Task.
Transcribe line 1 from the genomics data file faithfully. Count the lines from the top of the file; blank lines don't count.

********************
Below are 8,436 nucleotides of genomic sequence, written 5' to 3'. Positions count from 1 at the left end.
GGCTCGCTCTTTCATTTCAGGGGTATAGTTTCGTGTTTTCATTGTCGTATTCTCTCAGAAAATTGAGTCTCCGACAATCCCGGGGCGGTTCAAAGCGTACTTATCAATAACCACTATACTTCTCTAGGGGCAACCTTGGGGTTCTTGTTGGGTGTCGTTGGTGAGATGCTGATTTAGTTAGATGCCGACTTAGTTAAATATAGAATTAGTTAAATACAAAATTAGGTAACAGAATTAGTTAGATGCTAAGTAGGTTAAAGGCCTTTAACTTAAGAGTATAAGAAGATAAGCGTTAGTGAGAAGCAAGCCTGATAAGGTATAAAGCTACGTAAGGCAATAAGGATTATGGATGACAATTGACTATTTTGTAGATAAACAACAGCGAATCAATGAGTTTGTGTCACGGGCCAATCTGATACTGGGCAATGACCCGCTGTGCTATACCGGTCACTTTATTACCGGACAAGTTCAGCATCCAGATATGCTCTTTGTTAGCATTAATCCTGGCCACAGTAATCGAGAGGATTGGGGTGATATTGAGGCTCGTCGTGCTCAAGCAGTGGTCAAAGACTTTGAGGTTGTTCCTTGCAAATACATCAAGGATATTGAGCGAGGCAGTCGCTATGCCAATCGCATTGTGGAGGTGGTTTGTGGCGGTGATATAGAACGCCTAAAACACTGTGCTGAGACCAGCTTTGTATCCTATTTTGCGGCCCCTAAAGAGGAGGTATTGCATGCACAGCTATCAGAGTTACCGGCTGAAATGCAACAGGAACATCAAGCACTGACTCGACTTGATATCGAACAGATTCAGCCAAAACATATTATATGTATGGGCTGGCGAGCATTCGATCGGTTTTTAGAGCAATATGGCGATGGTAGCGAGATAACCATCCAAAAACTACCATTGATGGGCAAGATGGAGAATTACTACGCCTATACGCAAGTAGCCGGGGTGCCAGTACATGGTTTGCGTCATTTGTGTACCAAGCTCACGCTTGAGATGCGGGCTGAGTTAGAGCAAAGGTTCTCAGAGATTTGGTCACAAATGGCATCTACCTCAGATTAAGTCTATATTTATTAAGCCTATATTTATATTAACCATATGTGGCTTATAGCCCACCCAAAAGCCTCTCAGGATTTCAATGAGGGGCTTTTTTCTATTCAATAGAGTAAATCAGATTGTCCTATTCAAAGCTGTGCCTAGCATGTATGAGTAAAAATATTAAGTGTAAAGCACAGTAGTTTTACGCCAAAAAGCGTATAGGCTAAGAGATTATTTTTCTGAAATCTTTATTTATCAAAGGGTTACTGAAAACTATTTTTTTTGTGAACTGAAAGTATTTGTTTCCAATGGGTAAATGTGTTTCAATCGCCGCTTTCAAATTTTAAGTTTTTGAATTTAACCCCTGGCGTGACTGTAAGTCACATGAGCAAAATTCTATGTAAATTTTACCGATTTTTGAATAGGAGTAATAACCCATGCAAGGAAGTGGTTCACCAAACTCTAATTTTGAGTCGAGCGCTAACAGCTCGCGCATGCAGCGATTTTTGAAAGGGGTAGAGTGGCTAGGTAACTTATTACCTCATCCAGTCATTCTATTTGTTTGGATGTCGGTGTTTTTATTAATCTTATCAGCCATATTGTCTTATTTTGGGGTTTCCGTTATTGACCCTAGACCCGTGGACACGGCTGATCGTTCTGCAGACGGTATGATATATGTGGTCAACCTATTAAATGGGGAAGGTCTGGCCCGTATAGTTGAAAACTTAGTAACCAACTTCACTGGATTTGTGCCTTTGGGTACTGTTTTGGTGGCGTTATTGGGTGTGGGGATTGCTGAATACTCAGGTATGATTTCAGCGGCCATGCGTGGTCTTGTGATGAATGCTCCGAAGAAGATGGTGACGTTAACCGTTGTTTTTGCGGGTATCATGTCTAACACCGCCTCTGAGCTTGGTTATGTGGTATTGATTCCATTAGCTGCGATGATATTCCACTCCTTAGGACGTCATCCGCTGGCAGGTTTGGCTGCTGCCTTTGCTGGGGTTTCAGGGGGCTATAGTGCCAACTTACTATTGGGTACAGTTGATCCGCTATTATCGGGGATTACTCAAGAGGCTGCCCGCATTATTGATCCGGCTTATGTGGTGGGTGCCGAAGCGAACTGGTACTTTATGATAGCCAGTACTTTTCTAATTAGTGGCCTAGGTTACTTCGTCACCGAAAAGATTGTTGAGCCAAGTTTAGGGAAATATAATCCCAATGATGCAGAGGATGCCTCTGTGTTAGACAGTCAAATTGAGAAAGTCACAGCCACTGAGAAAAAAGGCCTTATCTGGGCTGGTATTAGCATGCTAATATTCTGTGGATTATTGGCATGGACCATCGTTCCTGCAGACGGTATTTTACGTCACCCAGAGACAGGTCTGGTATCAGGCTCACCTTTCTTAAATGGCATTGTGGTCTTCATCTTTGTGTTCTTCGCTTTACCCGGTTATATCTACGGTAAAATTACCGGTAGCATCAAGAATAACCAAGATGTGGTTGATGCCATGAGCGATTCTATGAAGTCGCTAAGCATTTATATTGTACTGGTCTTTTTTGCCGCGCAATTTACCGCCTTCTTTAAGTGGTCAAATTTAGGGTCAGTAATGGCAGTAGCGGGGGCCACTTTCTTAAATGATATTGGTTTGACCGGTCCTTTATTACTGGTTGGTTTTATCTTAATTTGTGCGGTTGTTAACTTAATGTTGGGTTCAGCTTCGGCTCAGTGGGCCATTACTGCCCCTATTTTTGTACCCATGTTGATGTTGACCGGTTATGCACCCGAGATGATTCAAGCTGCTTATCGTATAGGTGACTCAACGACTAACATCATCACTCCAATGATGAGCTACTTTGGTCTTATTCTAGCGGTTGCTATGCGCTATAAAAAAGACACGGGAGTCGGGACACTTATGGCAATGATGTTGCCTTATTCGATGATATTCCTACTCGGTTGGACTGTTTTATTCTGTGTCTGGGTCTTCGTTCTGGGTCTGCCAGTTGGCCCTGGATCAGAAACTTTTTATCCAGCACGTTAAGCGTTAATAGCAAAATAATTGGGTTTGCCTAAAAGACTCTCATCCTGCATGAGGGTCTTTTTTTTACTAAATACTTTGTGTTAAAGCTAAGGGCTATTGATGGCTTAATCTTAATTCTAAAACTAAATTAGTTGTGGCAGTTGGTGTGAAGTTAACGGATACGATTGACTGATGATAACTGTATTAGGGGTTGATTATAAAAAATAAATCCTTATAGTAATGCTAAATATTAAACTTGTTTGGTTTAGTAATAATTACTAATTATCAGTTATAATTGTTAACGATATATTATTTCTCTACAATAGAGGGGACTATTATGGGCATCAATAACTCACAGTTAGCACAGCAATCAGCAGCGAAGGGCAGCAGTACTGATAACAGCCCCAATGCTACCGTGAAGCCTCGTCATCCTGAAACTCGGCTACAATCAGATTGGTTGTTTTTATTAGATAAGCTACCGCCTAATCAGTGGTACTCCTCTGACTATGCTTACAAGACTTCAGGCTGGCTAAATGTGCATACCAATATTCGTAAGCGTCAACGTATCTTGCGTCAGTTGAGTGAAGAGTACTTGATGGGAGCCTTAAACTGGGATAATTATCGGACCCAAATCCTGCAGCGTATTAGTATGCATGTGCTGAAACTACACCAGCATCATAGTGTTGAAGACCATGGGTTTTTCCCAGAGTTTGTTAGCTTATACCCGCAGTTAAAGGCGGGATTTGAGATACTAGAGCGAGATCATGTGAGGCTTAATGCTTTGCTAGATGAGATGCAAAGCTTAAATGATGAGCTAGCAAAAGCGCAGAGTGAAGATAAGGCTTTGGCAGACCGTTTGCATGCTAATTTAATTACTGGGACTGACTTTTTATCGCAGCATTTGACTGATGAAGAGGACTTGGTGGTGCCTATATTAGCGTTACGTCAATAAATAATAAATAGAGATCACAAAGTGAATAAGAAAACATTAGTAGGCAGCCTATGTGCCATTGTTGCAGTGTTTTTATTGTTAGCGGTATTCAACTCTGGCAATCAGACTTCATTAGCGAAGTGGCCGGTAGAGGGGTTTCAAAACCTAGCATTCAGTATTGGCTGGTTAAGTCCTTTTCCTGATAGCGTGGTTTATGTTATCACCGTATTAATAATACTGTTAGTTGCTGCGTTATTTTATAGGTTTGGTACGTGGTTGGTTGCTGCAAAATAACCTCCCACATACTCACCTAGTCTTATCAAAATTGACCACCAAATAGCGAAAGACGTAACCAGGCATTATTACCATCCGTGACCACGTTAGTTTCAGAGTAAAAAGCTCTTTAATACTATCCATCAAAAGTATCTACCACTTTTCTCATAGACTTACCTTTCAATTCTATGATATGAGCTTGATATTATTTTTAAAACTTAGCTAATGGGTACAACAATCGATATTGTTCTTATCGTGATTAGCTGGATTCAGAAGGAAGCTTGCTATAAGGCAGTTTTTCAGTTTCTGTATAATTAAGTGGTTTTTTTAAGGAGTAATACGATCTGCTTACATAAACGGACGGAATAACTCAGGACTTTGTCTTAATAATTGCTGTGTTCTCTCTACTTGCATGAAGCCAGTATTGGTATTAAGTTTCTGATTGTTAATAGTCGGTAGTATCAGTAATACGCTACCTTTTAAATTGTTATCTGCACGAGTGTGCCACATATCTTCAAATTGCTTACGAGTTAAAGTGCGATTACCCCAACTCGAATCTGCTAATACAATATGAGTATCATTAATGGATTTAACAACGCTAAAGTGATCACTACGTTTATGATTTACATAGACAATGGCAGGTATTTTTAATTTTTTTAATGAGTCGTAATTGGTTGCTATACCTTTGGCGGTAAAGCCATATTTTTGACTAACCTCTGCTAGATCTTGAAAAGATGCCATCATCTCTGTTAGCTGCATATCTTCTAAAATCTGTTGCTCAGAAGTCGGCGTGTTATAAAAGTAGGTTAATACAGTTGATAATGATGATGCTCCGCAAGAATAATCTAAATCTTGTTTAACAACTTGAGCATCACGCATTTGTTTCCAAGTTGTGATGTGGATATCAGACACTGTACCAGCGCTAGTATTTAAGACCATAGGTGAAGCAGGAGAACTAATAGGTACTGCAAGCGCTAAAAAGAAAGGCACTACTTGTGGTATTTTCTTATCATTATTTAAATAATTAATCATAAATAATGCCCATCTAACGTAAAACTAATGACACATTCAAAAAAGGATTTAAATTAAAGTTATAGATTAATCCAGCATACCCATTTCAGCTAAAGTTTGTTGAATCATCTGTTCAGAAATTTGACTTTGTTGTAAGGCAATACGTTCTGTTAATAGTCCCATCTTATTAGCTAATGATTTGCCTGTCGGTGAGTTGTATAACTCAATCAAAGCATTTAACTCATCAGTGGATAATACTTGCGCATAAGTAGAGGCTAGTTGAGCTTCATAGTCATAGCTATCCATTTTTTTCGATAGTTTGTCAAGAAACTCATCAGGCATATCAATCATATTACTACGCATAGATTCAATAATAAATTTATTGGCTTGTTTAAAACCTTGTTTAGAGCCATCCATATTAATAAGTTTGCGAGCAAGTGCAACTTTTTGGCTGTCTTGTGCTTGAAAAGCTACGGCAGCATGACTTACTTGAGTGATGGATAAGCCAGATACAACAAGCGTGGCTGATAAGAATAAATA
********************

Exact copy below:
Below are 8,436 nucleotides of genomic sequence, written 5' to 3'. Positions count from 1 at the left end.